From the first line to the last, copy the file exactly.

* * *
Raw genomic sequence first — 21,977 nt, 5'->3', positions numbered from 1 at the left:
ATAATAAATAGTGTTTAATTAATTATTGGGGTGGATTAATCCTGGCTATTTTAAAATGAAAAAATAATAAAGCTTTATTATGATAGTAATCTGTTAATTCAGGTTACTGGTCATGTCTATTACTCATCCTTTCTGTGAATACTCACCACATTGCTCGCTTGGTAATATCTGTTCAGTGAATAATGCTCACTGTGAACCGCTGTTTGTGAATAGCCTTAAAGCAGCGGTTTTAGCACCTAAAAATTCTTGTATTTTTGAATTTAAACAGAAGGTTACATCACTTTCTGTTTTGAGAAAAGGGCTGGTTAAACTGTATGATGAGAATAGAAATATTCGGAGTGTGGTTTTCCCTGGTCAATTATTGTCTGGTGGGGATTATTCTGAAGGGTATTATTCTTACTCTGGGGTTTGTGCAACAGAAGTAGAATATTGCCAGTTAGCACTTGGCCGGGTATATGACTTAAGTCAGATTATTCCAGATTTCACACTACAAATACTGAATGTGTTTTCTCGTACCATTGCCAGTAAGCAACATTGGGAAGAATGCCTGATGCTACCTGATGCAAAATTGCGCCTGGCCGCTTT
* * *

Raw genomic sequence first — 21,977 nt, 5'->3', positions numbered from 1 at the left:
ATAATAAATAGTGTTTAATTAATTATTGGGGTGGATTAATCCTGGCTATTTTAAAATGAAAAAATAATAAAGCTTTATTATGATAGTAATCTGTTAATTCAGGTTACTGGTCATGTCTATTACTCATCCTTTCTGTGAATACTCACCACATTGCTCGCTTGGTAATATCTGTTCAGTGAATAATGCTCACTGTGAACCGCTGTTTGTGAATAGCCTTAAAGCAGCGGTTTTAGCACCTAAAAATTCTTGTATTTTTGAATTTAAACAGAAGGTTACATCACTTTCTGTTTTGAGAAAAGGGCTGGTTAAACTGTATGATGAGAATAGAAATATTCGGAGTGTGGTTTTCCCTGGTCAATTATTGTCTGGTGGGGATTATTCTGAAGGGTATTATTCTTACTCTGGGGTTTGTGCAACAGAAGTAGAATATTGCCAGTTAGCACTTGGCCGGGTATATGACTTAAGTCAGATTATTCCAGATTTCACACTACAAATACTGAATGTGTTTTCTCGTACCATTGCCAGTAAGCAACATTGGGAAGAATGCCTGATGCTACCTGATGCAAAATTGCGCCTGGCCGCTTT